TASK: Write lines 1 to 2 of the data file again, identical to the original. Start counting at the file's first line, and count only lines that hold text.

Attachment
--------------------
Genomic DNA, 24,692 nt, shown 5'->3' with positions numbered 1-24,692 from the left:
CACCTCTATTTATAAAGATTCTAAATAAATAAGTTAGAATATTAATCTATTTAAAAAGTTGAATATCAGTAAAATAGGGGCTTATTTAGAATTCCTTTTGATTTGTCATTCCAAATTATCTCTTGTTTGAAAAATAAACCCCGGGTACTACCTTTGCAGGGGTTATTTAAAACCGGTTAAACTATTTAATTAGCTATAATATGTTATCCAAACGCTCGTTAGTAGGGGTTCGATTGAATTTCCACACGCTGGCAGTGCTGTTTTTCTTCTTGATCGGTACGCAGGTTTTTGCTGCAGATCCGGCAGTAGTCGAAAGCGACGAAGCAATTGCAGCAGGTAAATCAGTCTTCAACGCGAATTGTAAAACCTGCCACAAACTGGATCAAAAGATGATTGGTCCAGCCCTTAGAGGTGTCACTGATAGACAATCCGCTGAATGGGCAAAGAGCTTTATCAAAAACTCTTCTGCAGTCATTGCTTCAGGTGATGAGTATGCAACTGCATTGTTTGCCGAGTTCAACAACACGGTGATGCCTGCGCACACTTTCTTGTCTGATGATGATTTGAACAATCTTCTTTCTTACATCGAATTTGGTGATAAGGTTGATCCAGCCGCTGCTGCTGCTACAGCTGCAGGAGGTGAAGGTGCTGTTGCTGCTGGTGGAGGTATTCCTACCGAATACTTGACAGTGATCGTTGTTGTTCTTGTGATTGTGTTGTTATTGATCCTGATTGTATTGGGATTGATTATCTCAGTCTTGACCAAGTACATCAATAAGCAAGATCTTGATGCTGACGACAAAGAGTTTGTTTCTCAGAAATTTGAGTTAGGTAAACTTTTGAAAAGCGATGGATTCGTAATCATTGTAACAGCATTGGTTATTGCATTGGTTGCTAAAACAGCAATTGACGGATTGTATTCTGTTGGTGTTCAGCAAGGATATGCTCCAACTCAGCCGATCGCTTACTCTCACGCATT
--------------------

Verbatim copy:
Genomic DNA, 24,692 nt, shown 5'->3' with positions numbered 1-24,692 from the left:
CACCTCTATTTATAAAGATTCTAAATAAATAAGTTAGAATATTAATCTATTTAAAAAGTTGAATATCAGTAAAATAGGGGCTTATTTAGAATTCCTTTTGATTTGTCATTCCAAATTATCTCTTGTTTGAAAAATAAACCCCGGGTACTACCTTTGCAGGGGTTATTTAAAACCGGTTAAACTATTTAATTAGCTATAATATGTTATCCAAACGCTCGTTAGTAGGGGTTCGATTGAATTTCCACACGCTGGCAGTGCTGTTTTTCTTCTTGATCGGTACGCAGGTTTTTGCTGCAGATCCGGCAGTAGTCGAAAGCGACGAAGCAATTGCAGCAGGTAAATCAGTCTTCAACGCGAATTGTAAAACCTGCCACAAACTGGATCAAAAGATGATTGGTCCAGCCCTTAGAGGTGTCACTGATAGACAATCCGCTGAATGGGCAAAGAGCTTTATCAAAAACTCTTCTGCAGTCATTGCTTCAGGTGATGAGTATGCAACTGCATTGTTTGCCGAGTTCAACAACACGGTGATGCCTGCGCACACTTTCTTGTCTGATGATGATTTGAACAATCTTCTTTCTTACATCGAATTTGGTGATAAGGTTGATCCAGCCGCTGCTGCTGCTACAGCTGCAGGAGGTGAAGGTGCTGTTGCTGCTGGTGGAGGTATTCCTACCGAATACTTGACAGTGATCGTTGTTGTTCTTGTGATTGTGTTGTTATTGATCCTGATTGTATTGGGATTGATTATCTCAGTCTTGACCAAGTACATCAATAAGCAAGATCTTGATGCTGACGACAAAGAGTTTGTTTCTCAGAAATTTGAGTTAGGTAAACTTTTGAAAAGCGATGGATTCGTAATCATTGTAACAGCATTGGTTATTGCATTGGTTGCTAAAACAGCAATTGACGGATTGTATTCTGTTGGTGTTCAGCAAGGATATGCTCCAACTCAGCCGATCGCTTACTCTCACGCATT